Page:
FIFA will allow the use of semi-automated offside technology during this year’s World Cup games in Qatar.
The new system is able to calculate the exact position of the ball, as well as the players who act on the pitch. The technology uses 12 specialized tracking cameras mounted under the roof of the stadium to track the ball, and an additional 29 data points of each player, 50 times per second, to return their precise position.
How the system works
Those 29 collected data points are said to include all limbs and extremities that are relevant in making offside calls. The ball will play an important role in tracking an offside through the sensor, which is located at its center. The sensor sends the ball data to the video operation room 500 times per second, providing pin-point detection of the kick point. The video assistant officials will be alerted on offside positions, but the goal validation will be made manually after checking the automatically selected kick point and the automatically created offside line, which is based on the calculated positions of the players’ extremities.
After the call is made, a 3D animation will be projected onto the big screen inside the stadium so fans can see the outcome.
“Semi-automated offside technology is an evolution of the VAR systems that have been implemented across the world,” FIFA president Gianni Infantino said.
“This technology is the culmination of three years of dedicated research and testing to provide the very best for the teams, players, and fans who will be heading to Qatar later this year, and FIFA is proud of this work,” the official added.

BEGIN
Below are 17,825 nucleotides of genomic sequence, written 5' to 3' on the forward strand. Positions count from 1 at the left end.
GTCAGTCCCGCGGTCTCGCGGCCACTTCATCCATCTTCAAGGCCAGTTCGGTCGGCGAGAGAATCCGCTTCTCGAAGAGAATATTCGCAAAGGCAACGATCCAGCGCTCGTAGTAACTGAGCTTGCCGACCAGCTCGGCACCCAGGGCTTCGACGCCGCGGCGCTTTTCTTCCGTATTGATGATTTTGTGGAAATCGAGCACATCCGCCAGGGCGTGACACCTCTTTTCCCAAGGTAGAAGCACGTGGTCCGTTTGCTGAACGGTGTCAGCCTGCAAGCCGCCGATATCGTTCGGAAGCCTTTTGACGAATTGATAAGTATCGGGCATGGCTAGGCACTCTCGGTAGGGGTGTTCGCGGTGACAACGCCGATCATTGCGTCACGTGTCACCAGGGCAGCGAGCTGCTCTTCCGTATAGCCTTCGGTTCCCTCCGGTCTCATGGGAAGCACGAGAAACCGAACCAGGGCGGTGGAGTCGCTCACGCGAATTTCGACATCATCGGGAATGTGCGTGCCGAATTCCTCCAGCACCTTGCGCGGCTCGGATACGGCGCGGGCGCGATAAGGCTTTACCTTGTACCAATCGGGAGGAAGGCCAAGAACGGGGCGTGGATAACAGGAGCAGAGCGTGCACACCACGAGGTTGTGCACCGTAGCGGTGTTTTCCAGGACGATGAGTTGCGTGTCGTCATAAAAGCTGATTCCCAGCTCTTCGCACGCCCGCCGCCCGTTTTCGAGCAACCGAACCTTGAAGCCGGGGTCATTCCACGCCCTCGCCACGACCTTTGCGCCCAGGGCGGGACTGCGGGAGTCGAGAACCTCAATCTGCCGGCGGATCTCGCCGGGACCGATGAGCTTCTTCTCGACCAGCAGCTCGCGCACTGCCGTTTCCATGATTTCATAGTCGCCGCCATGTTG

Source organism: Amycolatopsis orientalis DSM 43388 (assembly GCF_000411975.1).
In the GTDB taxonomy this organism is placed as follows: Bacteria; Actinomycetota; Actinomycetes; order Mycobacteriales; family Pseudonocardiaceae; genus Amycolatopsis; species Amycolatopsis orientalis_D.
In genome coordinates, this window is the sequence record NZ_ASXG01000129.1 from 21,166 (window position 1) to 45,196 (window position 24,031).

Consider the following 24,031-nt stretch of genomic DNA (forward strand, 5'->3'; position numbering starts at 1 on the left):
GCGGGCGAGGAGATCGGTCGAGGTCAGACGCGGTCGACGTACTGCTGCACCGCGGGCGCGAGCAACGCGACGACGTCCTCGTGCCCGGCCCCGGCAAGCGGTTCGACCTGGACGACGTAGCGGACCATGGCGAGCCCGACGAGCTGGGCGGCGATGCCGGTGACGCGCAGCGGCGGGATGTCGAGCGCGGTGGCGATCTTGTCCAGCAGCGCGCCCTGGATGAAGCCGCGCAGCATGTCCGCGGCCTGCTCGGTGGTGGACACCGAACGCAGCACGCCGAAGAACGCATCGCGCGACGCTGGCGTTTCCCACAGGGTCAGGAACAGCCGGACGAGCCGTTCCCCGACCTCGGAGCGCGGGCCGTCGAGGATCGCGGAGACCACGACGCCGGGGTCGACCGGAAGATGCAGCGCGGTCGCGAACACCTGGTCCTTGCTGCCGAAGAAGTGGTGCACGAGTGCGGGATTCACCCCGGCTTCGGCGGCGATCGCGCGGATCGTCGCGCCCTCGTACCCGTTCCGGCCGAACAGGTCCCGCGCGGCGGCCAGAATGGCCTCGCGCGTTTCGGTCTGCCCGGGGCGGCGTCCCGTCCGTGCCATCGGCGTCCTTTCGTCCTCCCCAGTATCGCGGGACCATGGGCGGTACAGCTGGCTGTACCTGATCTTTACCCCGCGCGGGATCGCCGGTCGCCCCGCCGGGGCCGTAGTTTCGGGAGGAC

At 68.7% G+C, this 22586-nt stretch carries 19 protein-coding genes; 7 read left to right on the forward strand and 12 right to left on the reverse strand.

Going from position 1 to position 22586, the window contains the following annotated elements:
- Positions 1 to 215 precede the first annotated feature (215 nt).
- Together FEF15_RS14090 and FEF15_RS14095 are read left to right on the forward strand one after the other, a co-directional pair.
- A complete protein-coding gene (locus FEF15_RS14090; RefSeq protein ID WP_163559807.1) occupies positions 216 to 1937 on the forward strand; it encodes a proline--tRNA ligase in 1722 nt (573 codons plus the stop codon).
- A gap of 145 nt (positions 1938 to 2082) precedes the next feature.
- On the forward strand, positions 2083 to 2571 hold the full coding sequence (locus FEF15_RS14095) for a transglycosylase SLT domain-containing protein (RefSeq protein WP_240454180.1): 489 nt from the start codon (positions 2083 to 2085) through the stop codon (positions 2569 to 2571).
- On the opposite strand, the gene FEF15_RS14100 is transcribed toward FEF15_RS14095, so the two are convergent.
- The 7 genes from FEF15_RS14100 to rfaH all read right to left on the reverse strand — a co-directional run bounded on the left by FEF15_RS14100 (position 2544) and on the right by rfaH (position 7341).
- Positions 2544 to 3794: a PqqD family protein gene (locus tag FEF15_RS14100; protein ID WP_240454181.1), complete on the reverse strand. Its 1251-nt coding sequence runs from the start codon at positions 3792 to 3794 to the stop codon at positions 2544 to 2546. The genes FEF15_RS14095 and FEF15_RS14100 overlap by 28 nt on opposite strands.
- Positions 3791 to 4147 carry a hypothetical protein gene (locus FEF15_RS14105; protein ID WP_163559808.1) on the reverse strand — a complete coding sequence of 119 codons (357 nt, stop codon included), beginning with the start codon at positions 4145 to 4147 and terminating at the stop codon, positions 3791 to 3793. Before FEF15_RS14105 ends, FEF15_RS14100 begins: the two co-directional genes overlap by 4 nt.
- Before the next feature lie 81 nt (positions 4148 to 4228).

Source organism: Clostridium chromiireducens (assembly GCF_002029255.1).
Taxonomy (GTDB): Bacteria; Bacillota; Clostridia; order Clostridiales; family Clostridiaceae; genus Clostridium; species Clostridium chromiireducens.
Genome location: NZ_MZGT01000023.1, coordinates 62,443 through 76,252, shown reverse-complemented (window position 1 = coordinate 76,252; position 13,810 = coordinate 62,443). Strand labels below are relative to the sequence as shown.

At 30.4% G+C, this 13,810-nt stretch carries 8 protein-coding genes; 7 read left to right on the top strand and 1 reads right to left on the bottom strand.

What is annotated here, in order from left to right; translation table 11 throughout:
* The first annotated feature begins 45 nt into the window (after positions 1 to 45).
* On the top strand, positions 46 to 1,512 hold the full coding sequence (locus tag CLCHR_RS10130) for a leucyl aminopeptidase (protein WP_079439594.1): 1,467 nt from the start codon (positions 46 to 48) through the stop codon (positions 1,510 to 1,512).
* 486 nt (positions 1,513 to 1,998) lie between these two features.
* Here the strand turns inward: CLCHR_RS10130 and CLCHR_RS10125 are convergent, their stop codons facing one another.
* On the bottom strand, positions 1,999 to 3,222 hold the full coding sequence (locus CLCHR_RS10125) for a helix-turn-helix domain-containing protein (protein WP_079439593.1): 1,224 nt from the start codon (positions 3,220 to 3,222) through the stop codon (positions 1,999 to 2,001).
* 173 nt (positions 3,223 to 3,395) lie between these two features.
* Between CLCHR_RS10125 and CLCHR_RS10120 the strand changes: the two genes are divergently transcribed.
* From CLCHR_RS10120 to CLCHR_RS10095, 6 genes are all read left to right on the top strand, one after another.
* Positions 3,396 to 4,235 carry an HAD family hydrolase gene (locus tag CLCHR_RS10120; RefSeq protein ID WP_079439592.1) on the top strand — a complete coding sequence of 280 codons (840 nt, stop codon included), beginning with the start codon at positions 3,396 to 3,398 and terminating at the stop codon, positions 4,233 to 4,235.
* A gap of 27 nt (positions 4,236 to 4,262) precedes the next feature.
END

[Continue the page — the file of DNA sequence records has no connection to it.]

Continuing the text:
Moments after the 2002 FIFA World Cup final… 🎞
— FIFA World Cup (@FIFAWorldCup) June 30, 2022
Collina: ‘We’re making a step forward’
Pierluigi Collina, the head of the FIFA refs’ committee, believes the new technology will take football a step forward.
“We are aware that sometimes the process to check a possible offside takes too long, especially when the offside incident is very tight,” Collina said. “This is where semi-automated offside technology comes in – to offer faster and more accurate decisions.”
The 2022 World Cup kicks off on Nov. 21, with the final taking place almost a month later on Dec. 18. For the first time in World Cup history, countries will be able to take a 26-man squad to the final tournament. This is an expansion from the 23 players allowed before. Coaches will be able to keep all 15 players not in the starting 11 on the bench, instead of sending some of them to the stands. Club-level rules will carry onto the international meetings, with five substitutions allowed per match in Qatar.
Brazil sits at +500 to lift the trophy on Dec. 18, closely followed at +550 by France. England is third-favorite at +650, while Spain sits fourth at +750. Messi’s Argentina is only fifth, at +800, with Germany behind at +900. Belgium follows at +1100 and Portugal is next at +1200.
The USMNT is now at +1000 to lift the most important trophy in world football.